Image of Moroccans in 16th and 17th century Spain: “lack of hygiene in daily life of Moroccans”
By Samir Bennis
Morocco World News
New York, June 18, 2012
As stated in the previous article, in parallel to the disparagement of the religion of Moroccans, Spanish chroniclers attacked aspects of their customs. Thus, for most Spaniards at the time, the best reflection of the hardiness and the brutality of their opponents was the ramshackle appearance of their habitats, their way of dressing and eating, etc.
The other target of vilification of Spanish authors involved the alleged lack of hygiene in all aspects of the daily life of Moroccans. According to them, this lack of hygiene was worsened due to the absence in Morocco, as elsewhere in the Muslim world, of doctors and practitioners comparable to those existing in Spain, in addition to the superstitious practices, which were used as medicine among Moroccans. According to Juan de Persia, these practices consisted mainly of treatment with herbs and the Koran.
“When it comes to healing sicknesses, like other barbarous nations, they use herbs and prescribe remarkable diets. But they use indentations in acute diseases, such as the “esquinancia” and “pleurosis”, as well other diseases. They are superstitious, and take pride in predicting events of disease. They consult many mosques where there are bodies of Sofis, and Sultans, who they believe they were saints.”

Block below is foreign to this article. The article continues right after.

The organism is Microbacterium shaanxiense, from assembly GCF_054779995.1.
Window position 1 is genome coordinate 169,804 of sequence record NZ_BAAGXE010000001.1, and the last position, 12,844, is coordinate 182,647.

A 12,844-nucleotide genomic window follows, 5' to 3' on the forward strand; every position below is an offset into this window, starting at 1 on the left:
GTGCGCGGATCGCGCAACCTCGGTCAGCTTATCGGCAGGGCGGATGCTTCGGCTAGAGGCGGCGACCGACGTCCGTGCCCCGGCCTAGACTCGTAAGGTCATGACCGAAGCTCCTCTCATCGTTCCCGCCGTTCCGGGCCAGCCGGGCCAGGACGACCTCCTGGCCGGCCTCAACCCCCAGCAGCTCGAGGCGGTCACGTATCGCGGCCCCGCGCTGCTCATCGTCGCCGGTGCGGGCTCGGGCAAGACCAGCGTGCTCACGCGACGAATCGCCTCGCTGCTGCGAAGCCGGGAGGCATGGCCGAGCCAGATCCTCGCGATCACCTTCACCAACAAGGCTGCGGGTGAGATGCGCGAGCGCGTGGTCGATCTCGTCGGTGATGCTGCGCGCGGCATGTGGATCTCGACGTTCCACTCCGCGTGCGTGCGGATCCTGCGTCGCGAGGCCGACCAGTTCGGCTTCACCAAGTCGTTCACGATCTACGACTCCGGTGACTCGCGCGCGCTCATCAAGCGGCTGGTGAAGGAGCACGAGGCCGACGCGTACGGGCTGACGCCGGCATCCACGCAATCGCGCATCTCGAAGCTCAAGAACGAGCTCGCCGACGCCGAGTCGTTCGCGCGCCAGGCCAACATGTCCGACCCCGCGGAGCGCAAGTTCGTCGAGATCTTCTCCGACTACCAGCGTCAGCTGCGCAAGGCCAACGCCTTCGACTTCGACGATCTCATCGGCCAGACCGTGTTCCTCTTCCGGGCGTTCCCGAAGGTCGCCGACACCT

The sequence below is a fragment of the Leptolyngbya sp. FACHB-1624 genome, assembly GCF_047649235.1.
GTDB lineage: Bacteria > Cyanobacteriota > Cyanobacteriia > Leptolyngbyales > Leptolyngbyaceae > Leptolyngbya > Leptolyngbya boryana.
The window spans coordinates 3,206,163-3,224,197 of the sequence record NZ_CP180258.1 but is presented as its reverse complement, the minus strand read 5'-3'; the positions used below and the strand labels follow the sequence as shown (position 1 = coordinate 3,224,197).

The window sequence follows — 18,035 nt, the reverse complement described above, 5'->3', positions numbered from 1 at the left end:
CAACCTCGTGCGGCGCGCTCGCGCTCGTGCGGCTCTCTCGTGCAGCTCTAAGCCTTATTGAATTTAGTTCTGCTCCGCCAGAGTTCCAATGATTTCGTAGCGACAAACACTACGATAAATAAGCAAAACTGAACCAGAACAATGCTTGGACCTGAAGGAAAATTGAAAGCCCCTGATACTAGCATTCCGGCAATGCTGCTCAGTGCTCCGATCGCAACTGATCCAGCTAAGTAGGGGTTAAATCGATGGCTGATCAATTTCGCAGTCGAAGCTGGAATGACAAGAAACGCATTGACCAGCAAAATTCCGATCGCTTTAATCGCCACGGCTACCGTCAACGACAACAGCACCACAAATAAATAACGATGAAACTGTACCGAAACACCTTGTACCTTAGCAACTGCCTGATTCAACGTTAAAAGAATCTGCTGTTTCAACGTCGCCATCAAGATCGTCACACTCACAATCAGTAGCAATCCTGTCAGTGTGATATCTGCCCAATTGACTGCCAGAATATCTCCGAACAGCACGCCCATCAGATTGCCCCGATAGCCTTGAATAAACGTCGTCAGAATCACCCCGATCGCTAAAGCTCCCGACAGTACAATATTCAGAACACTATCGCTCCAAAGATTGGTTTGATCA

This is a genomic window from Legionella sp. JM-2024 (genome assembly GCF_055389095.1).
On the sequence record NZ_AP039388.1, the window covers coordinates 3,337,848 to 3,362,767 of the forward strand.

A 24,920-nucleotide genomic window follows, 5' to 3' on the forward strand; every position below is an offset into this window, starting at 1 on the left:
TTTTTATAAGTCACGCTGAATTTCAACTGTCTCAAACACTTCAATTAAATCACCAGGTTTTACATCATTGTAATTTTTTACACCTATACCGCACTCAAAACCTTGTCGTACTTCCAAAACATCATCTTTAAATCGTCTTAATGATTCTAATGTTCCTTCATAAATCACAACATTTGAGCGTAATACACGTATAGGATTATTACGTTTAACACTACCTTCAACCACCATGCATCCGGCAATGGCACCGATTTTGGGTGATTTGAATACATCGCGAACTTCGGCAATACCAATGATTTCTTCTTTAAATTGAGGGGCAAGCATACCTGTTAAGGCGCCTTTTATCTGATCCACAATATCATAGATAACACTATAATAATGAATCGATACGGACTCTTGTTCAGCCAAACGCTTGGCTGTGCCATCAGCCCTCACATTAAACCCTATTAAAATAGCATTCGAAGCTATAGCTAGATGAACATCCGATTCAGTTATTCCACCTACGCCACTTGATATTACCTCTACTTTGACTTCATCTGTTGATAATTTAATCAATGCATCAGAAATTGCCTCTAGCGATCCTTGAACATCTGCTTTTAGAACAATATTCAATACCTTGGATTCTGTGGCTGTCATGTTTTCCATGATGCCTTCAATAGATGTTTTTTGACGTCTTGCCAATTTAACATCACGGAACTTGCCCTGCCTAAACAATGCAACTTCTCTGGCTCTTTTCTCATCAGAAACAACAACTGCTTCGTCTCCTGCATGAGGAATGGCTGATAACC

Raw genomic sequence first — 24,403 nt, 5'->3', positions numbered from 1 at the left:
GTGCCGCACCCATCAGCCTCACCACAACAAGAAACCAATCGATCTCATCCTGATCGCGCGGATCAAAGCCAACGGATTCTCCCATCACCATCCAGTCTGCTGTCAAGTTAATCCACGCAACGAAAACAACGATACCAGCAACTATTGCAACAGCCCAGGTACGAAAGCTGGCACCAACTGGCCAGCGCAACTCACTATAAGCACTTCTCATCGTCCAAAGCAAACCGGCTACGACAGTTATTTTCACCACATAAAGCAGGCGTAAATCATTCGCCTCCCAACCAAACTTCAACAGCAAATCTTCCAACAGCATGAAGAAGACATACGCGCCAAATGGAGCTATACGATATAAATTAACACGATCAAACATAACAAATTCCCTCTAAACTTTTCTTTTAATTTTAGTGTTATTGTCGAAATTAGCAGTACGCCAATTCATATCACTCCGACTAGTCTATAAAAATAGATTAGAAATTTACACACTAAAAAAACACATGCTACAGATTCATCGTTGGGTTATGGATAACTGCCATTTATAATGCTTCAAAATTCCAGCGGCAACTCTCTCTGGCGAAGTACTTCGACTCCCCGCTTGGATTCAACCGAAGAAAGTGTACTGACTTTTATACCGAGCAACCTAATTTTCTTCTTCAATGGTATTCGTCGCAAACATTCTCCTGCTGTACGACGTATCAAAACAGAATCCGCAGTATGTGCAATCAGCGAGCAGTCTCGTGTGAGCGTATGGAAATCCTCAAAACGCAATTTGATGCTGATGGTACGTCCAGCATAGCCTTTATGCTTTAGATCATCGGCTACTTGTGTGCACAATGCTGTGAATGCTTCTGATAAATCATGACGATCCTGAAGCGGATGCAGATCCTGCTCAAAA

The purpose of these chroniclers was to denigrate Moroccans and show to the Spanish, “good Christians”, that while they were struggling to progress and develop their knowledge of medicine and other fields of science, that Muslims, because of the precepts of their religion and their “primitive” way of life, were still living in ‘barbarism’, “and could not free themselves of their moral defects” and thus have, in their eyes, the status of a full human being. This contrast between the “barbarity” of Moroccans and “refinement” of the Spaniards was confirmed especially when these authors attacked traditions and the diets of their antagonists.
These authors saw in the diet of Moroccans one more reason that proved the “refinement”, “morality” and “chastity” of Spaniards, to the “hardiness”, “greed” and ” bad taste “of those whose main concern was to eat constantly, regardless of the quality of their food.
Greed and lack of refinement in Moroccan cuisine were thus presented as defects inherent to Moroccans, from which the Spaniards were freed thanks to the morality and chastity inherent in their religion and their way of life guided by the foundations and values of the Christian dogma.
As evidence that the Spanish authors did not ignore any aspect of daily life of their southern neighbors, they also emphasized their greed and the lack of variety in their food. According to these Spanish authors, this defect pushed the Moroccans to be too stingy with their money, in such a way that the poorest Christians could eat like the richest of the Moroccans, if not better.